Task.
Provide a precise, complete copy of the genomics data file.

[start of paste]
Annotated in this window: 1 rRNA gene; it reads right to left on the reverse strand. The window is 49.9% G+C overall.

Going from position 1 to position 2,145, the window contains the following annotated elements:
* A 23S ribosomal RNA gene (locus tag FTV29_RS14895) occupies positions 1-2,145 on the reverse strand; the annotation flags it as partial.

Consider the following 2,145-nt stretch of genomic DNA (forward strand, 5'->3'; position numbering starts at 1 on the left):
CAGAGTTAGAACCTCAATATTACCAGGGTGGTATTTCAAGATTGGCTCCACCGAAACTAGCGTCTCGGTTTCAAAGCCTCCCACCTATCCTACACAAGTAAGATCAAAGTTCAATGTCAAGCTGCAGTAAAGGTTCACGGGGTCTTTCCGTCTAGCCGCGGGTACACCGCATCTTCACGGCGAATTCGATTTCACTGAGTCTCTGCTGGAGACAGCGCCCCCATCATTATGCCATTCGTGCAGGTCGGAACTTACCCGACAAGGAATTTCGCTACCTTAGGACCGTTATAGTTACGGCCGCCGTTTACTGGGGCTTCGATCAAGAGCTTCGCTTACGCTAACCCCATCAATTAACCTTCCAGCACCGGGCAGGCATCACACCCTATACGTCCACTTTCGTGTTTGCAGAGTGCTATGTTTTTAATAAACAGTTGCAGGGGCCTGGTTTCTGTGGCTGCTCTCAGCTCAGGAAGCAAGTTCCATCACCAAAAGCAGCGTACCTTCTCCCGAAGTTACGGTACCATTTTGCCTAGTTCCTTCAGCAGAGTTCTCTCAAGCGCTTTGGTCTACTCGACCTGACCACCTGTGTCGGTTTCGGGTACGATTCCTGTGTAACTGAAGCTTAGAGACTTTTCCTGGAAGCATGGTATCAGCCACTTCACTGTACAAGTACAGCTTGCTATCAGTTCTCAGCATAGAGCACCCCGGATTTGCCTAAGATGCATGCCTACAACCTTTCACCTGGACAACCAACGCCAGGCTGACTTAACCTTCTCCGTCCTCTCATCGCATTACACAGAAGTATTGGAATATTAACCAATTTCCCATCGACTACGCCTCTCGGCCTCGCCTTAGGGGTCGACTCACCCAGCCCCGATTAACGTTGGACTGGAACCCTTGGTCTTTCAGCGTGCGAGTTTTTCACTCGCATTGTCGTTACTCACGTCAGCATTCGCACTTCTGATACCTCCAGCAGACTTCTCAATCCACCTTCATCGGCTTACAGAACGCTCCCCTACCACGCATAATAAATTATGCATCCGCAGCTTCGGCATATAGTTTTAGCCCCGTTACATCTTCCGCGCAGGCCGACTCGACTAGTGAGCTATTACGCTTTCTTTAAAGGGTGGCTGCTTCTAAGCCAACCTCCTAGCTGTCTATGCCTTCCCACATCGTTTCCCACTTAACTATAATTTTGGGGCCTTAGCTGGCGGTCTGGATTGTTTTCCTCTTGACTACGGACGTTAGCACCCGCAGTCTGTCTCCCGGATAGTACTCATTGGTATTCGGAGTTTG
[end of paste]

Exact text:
Annotated in this window: 1 rRNA gene; it reads right to left on the reverse strand. The window is 49.9% G+C overall.

Going from position 1 to position 2,145, the window contains the following annotated elements:
* A 23S ribosomal RNA gene (locus tag FTV29_RS14895) occupies positions 1-2,145 on the reverse strand; the annotation flags it as partial.

Consider the following 2,145-nt stretch of genomic DNA (forward strand, 5'->3'; position numbering starts at 1 on the left):
CAGAGTTAGAACCTCAATATTACCAGGGTGGTATTTCAAGATTGGCTCCACCGAAACTAGCGTCTCGGTTTCAAAGCCTCCCACCTATCCTACACAAGTAAGATCAAAGTTCAATGTCAAGCTGCAGTAAAGGTTCACGGGGTCTTTCCGTCTAGCCGCGGGTACACCGCATCTTCACGGCGAATTCGATTTCACTGAGTCTCTGCTGGAGACAGCGCCCCCATCATTATGCCATTCGTGCAGGTCGGAACTTACCCGACAAGGAATTTCGCTACCTTAGGACCGTTATAGTTACGGCCGCCGTTTACTGGGGCTTCGATCAAGAGCTTCGCTTACGCTAACCCCATCAATTAACCTTCCAGCACCGGGCAGGCATCACACCCTATACGTCCACTTTCGTGTTTGCAGAGTGCTATGTTTTTAATAAACAGTTGCAGGGGCCTGGTTTCTGTGGCTGCTCTCAGCTCAGGAAGCAAGTTCCATCACCAAAAGCAGCGTACCTTCTCCCGAAGTTACGGTACCATTTTGCCTAGTTCCTTCAGCAGAGTTCTCTCAAGCGCTTTGGTCTACTCGACCTGACCACCTGTGTCGGTTTCGGGTACGATTCCTGTGTAACTGAAGCTTAGAGACTTTTCCTGGAAGCATGGTATCAGCCACTTCACTGTACAAGTACAGCTTGCTATCAGTTCTCAGCATAGAGCACCCCGGATTTGCCTAAGATGCATGCCTACAACCTTTCACCTGGACAACCAACGCCAGGCTGACTTAACCTTCTCCGTCCTCTCATCGCATTACACAGAAGTATTGGAATATTAACCAATTTCCCATCGACTACGCCTCTCGGCCTCGCCTTAGGGGTCGACTCACCCAGCCCCGATTAACGTTGGACTGGAACCCTTGGTCTTTCAGCGTGCGAGTTTTTCACTCGCATTGTCGTTACTCACGTCAGCATTCGCACTTCTGATACCTCCAGCAGACTTCTCAATCCACCTTCATCGGCTTACAGAACGCTCCCCTACCACGCATAATAAATTATGCATCCGCAGCTTCGGCATATAGTTTTAGCCCCGTTACATCTTCCGCGCAGGCCGACTCGACTAGTGAGCTATTACGCTTTCTTTAAAGGGTGGCTGCTTCTAAGCCAACCTCCTAGCTGTCTATGCCTTCCCACATCGTTTCCCACTTAACTATAATTTTGGGGCCTTAGCTGGCGGTCTGGATTGTTTTCCTCTTGACTACGGACGTTAGCACCCGCAGTCTGTCTCCCGGATAGTACTCATTGGTATTCGGAGTTTG